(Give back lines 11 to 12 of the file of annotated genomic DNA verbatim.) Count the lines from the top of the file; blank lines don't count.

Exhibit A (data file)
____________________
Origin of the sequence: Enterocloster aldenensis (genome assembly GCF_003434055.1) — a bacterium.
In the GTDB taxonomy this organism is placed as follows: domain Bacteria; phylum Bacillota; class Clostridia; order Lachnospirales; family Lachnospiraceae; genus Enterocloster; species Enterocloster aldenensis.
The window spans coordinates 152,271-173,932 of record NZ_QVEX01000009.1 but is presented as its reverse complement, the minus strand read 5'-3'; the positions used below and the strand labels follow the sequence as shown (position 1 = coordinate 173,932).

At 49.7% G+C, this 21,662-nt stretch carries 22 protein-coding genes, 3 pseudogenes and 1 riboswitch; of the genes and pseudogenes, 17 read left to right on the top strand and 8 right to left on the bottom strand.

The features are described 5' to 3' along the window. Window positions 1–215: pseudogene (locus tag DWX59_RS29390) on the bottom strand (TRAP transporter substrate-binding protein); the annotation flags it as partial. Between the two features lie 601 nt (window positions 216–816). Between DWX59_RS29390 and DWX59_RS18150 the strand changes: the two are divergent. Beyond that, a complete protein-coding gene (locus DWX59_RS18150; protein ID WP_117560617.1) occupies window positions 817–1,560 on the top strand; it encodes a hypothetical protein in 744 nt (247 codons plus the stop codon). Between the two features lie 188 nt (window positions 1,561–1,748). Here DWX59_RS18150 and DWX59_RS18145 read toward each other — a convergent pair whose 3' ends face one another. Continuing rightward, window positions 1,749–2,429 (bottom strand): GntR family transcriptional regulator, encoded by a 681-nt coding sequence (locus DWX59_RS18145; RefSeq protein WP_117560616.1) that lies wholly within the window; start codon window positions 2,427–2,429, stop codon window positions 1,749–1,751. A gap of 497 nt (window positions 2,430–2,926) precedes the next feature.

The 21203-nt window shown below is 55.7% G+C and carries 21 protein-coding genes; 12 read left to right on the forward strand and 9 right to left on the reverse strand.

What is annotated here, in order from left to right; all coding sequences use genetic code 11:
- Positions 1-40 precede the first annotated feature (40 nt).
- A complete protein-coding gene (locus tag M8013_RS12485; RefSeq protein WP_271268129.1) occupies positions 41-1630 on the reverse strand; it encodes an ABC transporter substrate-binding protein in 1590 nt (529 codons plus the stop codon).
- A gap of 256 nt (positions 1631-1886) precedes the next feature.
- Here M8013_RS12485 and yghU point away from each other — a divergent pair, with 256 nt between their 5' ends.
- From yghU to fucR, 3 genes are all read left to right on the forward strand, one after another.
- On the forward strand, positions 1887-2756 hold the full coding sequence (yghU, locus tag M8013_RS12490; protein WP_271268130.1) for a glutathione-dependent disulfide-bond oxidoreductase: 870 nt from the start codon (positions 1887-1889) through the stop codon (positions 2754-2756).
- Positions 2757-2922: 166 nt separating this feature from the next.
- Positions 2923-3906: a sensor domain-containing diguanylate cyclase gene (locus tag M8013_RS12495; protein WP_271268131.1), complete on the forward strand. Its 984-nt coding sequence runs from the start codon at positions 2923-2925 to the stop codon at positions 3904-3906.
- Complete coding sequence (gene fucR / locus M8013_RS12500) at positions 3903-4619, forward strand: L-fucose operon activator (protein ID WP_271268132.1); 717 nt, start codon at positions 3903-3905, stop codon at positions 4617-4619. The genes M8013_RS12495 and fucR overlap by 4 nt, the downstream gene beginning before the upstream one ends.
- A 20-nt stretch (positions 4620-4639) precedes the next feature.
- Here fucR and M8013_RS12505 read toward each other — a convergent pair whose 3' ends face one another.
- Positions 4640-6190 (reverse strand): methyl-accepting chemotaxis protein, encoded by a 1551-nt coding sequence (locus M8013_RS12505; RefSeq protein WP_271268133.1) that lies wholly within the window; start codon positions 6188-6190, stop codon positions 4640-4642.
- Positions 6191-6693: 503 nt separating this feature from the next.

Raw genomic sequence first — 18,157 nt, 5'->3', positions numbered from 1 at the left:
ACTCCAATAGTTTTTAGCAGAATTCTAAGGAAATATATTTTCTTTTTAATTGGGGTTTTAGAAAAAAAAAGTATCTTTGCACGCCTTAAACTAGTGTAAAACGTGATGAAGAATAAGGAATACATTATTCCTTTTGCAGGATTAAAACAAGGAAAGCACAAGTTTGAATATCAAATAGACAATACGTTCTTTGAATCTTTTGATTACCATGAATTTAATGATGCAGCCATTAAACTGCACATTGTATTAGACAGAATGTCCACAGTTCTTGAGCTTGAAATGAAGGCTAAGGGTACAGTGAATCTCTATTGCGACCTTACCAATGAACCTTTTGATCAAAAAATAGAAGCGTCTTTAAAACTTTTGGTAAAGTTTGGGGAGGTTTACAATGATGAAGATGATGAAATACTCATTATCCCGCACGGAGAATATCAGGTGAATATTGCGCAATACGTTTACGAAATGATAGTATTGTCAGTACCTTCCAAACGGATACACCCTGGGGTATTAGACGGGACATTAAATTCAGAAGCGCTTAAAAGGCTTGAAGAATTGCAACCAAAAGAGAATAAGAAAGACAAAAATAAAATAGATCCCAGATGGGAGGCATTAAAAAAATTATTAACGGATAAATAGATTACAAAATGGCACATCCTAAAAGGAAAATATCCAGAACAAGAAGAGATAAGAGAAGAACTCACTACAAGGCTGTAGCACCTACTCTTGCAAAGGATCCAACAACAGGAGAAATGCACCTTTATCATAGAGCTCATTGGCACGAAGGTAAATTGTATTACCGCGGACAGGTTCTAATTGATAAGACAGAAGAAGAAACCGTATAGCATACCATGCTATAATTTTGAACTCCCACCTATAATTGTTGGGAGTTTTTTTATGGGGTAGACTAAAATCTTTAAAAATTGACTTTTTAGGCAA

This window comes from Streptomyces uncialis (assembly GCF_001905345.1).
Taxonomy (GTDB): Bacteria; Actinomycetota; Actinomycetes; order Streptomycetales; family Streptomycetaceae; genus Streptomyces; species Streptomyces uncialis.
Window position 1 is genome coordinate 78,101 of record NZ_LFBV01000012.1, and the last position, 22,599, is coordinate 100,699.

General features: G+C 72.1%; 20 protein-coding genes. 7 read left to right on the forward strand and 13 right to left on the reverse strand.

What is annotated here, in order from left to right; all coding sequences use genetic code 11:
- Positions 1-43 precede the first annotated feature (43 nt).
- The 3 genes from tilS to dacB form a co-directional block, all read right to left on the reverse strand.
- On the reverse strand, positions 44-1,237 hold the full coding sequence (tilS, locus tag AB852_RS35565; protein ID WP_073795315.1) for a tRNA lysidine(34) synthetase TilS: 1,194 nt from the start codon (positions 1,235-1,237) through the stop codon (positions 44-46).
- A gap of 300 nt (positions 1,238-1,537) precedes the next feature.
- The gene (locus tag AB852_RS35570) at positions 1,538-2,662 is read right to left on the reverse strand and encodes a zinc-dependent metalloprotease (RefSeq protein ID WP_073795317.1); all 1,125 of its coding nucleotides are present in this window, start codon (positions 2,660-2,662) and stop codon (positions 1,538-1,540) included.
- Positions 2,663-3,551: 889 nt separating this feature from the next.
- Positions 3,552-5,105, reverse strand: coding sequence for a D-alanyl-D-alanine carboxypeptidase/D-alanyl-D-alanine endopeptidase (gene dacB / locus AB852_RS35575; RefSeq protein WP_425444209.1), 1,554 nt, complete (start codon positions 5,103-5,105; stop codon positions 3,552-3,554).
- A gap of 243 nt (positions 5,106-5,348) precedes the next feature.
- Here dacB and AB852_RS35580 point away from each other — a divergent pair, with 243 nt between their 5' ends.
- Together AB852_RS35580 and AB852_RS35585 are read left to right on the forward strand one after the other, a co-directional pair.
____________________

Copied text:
- Here M8013_RS12485 and yghU point away from each other — a divergent pair, with 256 nt between their 5' ends.
- From yghU to fucR, 3 genes are all read left to right on the forward strand, one after another.